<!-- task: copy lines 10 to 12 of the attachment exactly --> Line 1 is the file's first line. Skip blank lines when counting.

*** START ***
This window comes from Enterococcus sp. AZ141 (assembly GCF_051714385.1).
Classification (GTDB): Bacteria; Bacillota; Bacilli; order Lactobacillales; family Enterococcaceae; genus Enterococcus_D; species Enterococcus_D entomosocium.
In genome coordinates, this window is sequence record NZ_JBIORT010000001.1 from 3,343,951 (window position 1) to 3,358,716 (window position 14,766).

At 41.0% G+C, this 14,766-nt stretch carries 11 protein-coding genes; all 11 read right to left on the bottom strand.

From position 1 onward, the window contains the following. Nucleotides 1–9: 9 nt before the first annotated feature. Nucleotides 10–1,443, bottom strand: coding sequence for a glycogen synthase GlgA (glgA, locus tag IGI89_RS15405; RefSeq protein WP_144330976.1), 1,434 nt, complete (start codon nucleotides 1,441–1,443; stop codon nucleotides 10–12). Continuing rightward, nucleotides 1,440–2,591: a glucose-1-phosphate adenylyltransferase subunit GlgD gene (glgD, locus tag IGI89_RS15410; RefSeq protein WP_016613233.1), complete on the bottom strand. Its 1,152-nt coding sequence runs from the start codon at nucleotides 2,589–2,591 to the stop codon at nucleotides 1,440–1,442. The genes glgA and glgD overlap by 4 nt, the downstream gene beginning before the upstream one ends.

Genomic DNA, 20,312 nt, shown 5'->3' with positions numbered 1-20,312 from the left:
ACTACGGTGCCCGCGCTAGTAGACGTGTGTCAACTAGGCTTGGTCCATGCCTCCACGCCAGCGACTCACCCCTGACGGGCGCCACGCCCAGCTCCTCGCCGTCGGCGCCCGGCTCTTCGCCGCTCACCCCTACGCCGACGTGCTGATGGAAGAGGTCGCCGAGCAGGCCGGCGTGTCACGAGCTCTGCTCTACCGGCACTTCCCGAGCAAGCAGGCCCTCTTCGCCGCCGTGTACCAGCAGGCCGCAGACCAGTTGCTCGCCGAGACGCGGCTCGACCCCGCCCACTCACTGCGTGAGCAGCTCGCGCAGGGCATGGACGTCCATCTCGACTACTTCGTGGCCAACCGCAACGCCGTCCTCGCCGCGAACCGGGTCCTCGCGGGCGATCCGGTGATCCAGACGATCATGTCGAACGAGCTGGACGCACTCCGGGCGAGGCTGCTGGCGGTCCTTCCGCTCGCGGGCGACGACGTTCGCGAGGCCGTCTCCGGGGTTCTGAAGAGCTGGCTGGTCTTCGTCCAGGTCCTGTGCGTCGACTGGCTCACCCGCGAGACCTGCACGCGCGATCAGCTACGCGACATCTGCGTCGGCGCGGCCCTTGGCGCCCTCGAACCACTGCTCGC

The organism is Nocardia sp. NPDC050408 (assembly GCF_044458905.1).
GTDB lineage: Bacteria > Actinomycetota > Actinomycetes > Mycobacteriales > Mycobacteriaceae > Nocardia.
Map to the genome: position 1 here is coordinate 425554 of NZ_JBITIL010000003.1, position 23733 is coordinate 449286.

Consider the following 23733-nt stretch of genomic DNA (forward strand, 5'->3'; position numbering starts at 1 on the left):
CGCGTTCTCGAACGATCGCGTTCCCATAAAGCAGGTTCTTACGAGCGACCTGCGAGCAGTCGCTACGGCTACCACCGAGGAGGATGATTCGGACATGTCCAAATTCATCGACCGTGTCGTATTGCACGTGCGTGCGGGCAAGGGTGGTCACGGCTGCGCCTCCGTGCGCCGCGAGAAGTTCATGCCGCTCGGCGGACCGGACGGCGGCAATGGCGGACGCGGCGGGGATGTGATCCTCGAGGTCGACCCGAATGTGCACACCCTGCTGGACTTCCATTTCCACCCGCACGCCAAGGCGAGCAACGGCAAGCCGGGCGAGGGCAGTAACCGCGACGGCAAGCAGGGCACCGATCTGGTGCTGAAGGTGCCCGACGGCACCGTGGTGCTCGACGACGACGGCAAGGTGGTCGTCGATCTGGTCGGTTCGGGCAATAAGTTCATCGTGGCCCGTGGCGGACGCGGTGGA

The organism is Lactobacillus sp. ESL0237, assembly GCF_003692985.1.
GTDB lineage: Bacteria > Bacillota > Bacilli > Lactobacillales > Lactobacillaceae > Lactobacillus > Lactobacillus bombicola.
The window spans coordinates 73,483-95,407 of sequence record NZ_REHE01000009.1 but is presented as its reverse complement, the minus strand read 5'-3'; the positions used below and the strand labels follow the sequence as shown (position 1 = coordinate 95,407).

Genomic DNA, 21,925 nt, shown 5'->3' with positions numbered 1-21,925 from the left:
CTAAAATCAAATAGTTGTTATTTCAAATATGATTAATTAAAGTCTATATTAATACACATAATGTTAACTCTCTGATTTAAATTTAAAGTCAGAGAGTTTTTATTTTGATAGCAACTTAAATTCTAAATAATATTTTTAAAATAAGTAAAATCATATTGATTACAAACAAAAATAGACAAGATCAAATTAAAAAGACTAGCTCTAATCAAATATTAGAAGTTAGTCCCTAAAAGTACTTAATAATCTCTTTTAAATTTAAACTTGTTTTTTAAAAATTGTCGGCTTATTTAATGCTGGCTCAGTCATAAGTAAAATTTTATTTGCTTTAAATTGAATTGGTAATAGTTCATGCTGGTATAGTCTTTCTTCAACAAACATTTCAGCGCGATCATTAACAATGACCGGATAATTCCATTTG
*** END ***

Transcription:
Map to the genome: position 1 here is coordinate 425554 of NZ_JBITIL010000003.1, position 23733 is coordinate 449286.

Consider the following 23733-nt stretch of genomic DNA (forward strand, 5'->3'; position numbering starts at 1 on the left):
CGCGTTCTCGAACGATCGCGTTCCCATAAAGCAGGTTCTTACGAGCGACCTGCGAGCAGTCGCTACGGCTACCACCGAGGAGGATGATTCGGACATGTCCAAATTCATCGACCGTGTCGTATTGCACGTGCGTGCGGGCAAGGGTGGTCACGGCTGCGCCTCCGTGCGCCGCGAGAAGTTCATGCCGCTCGGCGGACCGGACGGCGGCAATGGCGGACGCGGCGGGGATGTGATCCTCGAGGTCGACCCGAATGTGCACACCCTGCTGGACTTCCATTTCCACCCGCACGCCAAGGCGAGCAACGGCAAGCCGGGCGAGGGCAGTAACCGCGACGGCAAGCAGGGCACCGATCTGGTGCTGAAGGTGCCCGACGGCACCGTGGTGCTCGACGACGACGGCAAGGTGGTCGTCGATCTGGTCGGTTCGGGCAATAAGTTCATCGTGGCCCGTGGCGGACGCGGTGGA